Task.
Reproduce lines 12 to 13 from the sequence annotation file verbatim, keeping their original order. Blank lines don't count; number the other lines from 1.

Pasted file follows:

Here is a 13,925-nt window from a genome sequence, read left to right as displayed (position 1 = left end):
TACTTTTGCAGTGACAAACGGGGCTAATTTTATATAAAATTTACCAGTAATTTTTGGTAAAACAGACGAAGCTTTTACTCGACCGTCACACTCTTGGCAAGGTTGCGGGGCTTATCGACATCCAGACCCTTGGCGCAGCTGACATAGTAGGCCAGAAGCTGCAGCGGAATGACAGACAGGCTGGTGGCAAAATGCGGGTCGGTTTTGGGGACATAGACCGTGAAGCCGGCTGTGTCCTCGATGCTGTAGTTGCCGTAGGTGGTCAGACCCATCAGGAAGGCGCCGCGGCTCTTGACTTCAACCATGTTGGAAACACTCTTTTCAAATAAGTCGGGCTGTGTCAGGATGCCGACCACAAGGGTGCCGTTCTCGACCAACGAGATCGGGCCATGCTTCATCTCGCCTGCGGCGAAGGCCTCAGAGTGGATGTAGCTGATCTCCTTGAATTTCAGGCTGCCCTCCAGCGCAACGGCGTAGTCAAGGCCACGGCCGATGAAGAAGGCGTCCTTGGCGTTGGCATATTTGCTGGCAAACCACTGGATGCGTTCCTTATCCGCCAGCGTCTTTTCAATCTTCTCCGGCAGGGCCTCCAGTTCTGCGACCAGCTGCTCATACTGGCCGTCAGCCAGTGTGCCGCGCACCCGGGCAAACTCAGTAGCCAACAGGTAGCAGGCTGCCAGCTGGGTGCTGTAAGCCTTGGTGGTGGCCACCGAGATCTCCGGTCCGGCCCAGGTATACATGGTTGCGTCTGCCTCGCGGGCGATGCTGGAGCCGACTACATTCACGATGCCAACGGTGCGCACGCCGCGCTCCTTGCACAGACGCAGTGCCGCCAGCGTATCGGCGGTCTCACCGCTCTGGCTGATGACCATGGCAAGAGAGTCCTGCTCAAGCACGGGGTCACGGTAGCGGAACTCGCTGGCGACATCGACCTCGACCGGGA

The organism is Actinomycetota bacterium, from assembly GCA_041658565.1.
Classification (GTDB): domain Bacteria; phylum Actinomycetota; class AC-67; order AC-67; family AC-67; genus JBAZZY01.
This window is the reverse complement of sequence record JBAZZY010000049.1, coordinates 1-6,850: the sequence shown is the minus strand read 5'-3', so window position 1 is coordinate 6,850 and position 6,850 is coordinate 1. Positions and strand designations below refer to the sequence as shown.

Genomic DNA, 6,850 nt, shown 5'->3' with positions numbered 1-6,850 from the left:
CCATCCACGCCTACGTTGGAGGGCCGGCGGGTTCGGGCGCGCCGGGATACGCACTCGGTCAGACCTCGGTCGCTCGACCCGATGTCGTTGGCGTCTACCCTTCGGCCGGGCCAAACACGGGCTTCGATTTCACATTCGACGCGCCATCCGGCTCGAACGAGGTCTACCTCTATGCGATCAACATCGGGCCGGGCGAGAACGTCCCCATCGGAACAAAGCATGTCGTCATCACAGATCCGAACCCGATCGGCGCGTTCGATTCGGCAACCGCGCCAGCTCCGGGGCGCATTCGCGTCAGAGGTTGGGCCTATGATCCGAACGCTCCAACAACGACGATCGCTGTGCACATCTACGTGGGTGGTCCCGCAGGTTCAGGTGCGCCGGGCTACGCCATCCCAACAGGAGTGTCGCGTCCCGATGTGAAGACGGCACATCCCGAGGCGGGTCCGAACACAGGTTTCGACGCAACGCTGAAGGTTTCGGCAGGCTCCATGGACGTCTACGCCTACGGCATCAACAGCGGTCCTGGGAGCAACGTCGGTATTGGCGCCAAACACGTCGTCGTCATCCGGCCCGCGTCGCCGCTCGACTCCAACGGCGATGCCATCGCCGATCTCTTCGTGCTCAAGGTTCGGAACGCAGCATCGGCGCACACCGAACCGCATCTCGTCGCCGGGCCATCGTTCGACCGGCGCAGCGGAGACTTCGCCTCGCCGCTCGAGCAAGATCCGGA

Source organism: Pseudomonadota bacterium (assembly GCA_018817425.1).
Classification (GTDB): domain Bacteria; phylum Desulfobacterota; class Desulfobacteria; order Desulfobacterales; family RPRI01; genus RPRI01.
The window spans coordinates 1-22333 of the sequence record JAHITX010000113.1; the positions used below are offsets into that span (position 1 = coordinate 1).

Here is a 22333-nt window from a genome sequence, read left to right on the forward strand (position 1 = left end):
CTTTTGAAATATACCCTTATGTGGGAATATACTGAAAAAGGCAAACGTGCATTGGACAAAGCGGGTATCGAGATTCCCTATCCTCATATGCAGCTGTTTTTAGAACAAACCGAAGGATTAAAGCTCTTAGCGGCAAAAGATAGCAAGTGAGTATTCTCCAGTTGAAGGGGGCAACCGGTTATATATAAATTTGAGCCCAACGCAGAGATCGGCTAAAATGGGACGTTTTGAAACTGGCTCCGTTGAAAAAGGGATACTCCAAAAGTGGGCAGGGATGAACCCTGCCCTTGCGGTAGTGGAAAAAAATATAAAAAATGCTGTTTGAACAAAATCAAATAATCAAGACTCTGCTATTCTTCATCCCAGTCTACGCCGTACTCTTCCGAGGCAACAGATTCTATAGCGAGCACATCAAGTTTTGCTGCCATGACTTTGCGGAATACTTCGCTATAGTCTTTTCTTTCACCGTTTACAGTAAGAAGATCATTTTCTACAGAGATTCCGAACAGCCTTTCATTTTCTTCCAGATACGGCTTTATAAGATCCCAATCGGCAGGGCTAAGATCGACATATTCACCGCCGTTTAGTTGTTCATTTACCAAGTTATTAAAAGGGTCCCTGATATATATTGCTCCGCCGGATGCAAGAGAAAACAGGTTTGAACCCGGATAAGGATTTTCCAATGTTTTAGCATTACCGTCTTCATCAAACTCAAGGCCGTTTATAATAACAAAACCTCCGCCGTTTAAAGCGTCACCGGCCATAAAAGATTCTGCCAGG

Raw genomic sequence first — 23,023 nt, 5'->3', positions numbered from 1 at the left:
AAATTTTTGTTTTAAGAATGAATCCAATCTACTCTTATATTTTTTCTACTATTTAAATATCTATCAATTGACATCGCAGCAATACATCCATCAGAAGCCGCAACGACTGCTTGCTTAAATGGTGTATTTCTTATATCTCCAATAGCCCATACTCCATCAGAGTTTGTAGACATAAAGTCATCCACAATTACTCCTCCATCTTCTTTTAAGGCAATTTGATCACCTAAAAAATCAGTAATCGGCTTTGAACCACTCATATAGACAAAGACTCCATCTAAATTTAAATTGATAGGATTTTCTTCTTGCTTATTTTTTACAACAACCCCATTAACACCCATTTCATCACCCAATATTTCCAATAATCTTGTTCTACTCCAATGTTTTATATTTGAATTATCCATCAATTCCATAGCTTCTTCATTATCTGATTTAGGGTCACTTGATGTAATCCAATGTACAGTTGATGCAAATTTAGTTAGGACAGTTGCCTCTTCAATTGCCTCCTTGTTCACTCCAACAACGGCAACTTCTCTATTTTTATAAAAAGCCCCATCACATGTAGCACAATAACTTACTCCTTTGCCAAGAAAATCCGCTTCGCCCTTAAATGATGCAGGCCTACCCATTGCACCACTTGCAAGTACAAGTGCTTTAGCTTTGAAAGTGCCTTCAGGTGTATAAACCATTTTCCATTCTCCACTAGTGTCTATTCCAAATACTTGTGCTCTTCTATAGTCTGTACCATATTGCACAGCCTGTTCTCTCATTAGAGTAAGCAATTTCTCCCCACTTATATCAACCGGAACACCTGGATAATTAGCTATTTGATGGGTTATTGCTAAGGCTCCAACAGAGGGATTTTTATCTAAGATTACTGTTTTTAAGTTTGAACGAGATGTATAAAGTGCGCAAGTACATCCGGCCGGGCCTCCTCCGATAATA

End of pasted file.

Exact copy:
CTTTTGAAATATACCCTTATGTGGGAATATACTGAAAAAGGCAAACGTGCATTGGACAAAGCGGGTATCGAGATTCCCTATCCTCATATGCAGCTGTTTTTAGAACAAACCGAAGGATTAAAGCTCTTAGCGGCAAAAGATAGCAAGTGAGTATTCTCCAGTTGAAGGGGGCAACCGGTTATATATAAATTTGAGCCCAACGCAGAGATCGGCTAAAATGGGACGTTTTGAAACTGGCTCCGTTGAAAAAGGGATACTCCAAAAGTGGGCAGGGATGAACCCTGCCCTTGCGGTAGTGGAAAAAAATATAAAAAATGCTGTTTGAACAAAATCAAATAATCAAGACTCTGCTATTCTTCATCCCAGTCTACGCCGTACTCTTCCGAGGCAACAGATTCTATAGCGAGCACATCAAGTTTTGCTGCCATGACTTTGCGGAATACTTCGCTATAGTCTTTTCTTTCACCGTTTACAGTAAGAAGATCATTTTCTACAGAGATTCCGAACAGCCTTTCATTTTCTTCCAGATACGGCTTTATAAGATCCCAATCGGCAGGGCTAAGATCGACATATTCACCGCCGTTTAGTTGTTCATTTACCAAGTTATTAAAAGGGTCCCTGATATATATTGCTCCGCCGGATGCAAGAGAAAACAGGTTTGAACCCGGATAAGGATTTTCCAATGTTTTAGCATTACCGTCTTCATCAAACTCAAGGCCGTTTATAATAACAAAACCTCCGCCGTTTAAAGCGTCACCGGCCATAAAAGATTCTGCCAGG

Raw genomic sequence first — 23,023 nt, 5'->3', positions numbered from 1 at the left: